School District of Philadelphia Saving Some Schools, Closing Others | NBC 10 Philadelphia

School District of Philadelphia Saving Some Schools, Closing Others

The School District of Philadelphia has updated its facilities master plan that could force the closure of dozens of public schools



    (Published Tuesday, Feb. 19, 2013)

    The School District of Philadelphia has revised its facilities master plan that would close or merge dozens of city elementary, middle and high schools. 

    Ten schools will be spared under the new plan, which was released today. The new recommendations call for the closure of 29 schools -- 15 elementary schools, five middle schools and nine high schools, according to the district. One building lease will be terminated.

    The original plan, released in December 2012, called for the closure or consolidation of 37 schools across the district. In a statement, Superintendent Dr. William Hite said the district amended the plan after three months of community meetings.

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    “Although I wish we could have avoided closing any school, I do believe that the amended recommendations address the concerns from many parents, students and residents," Hite said. "I hope that we can move forward in minimizing disruption for our students and providing better options for families.”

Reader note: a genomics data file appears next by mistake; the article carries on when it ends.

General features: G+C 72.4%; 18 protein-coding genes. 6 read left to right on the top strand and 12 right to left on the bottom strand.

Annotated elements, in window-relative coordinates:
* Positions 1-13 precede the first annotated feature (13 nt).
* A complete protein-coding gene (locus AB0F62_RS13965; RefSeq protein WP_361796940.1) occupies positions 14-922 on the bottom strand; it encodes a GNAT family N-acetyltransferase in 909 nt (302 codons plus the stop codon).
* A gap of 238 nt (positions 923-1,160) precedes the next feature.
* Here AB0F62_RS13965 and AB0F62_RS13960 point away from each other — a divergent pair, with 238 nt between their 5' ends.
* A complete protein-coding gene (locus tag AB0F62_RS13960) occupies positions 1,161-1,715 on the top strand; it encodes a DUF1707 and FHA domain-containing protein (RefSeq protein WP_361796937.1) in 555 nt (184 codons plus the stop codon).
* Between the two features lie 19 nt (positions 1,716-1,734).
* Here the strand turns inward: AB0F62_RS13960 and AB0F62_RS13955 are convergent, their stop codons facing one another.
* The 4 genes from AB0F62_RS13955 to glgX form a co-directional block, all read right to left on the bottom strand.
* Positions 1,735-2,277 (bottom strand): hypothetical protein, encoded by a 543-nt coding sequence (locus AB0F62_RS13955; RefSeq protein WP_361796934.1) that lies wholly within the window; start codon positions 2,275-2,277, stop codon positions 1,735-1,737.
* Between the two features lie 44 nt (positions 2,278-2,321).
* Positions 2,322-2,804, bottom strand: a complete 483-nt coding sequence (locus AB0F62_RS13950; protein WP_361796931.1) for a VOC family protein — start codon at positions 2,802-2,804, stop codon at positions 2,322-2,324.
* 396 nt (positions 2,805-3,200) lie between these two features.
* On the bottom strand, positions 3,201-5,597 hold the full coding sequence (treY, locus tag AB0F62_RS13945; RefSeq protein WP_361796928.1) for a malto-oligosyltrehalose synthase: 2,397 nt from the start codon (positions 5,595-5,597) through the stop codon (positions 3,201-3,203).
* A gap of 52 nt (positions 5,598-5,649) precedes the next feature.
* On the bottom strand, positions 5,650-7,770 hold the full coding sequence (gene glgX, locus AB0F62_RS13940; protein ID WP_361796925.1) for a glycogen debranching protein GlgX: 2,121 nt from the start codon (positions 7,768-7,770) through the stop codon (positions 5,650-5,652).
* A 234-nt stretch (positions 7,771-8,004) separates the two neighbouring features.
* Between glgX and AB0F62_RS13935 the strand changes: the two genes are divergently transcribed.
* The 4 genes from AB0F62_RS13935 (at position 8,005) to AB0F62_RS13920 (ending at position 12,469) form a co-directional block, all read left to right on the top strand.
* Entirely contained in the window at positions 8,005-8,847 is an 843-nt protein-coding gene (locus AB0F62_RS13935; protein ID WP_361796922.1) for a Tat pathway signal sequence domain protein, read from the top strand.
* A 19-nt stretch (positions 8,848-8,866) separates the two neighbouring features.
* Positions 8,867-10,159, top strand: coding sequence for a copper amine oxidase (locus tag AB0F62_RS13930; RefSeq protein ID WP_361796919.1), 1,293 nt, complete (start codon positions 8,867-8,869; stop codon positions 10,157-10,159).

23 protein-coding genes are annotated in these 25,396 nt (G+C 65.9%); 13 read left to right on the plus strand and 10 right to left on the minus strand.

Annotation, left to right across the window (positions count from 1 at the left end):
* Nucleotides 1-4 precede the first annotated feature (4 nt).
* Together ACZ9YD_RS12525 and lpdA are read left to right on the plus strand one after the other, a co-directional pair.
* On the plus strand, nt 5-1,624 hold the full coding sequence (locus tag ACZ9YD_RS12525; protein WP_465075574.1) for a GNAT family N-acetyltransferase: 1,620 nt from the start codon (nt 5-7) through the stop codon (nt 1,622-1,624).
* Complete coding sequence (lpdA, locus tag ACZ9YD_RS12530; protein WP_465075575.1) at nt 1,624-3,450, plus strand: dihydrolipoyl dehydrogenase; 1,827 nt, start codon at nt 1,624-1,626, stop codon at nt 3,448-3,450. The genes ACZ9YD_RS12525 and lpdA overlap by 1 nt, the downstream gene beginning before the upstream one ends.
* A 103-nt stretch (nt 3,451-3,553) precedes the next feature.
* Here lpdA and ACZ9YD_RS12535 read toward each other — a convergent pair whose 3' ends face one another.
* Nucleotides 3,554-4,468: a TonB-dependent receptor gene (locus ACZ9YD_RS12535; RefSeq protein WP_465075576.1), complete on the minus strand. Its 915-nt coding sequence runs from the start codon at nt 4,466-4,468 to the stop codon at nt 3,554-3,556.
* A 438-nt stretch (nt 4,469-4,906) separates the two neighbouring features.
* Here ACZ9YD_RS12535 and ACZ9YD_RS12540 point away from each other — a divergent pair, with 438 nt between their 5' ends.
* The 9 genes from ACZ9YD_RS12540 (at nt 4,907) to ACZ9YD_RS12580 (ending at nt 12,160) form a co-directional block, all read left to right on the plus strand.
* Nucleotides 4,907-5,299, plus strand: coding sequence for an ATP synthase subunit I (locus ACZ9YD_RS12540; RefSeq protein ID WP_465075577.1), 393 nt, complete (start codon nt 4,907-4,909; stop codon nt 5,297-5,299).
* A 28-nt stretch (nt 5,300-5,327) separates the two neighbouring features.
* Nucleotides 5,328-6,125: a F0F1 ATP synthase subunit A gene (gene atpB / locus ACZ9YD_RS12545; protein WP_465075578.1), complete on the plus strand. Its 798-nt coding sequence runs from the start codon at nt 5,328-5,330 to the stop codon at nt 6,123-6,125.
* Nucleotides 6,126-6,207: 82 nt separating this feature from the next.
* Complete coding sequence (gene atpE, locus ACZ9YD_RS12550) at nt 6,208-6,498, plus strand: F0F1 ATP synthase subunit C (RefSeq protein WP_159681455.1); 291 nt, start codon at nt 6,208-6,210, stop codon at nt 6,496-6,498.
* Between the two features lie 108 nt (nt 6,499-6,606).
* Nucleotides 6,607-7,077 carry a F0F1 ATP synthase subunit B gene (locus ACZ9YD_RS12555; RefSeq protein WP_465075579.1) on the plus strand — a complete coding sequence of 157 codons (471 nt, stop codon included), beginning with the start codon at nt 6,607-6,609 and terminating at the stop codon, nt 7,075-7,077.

Set to remain open are Meade, Duckrey, Morris, Cooke, Gompers, Overbrook, McMichael Elementary Schools. McCloskey Elementary School will also stay and become a K-8 school.

    Also spared under the plan -- Strawberry Mansion High School and Lankenau High School.

    New closures were also suggested including Vaux Promise Academy. Currently a high school, Vaux was set to become a K-8 elementary school. Under the new plan, it will be closed.

    Bieber Middle School and MH Stanton Elementary were also added to the list. The district says these two recommendations will not be considered in the initial vote set for next month, rather at a later date.

    The district expects closing and consolidating the facilities to save $24.5 million a year. That's $4.4 million less than the original plan.

    The revised facilities plan will be presented to the School Reform Commission this Thursday. A vote is expected on March 7. If the plan is approved, the schools would close on June 30.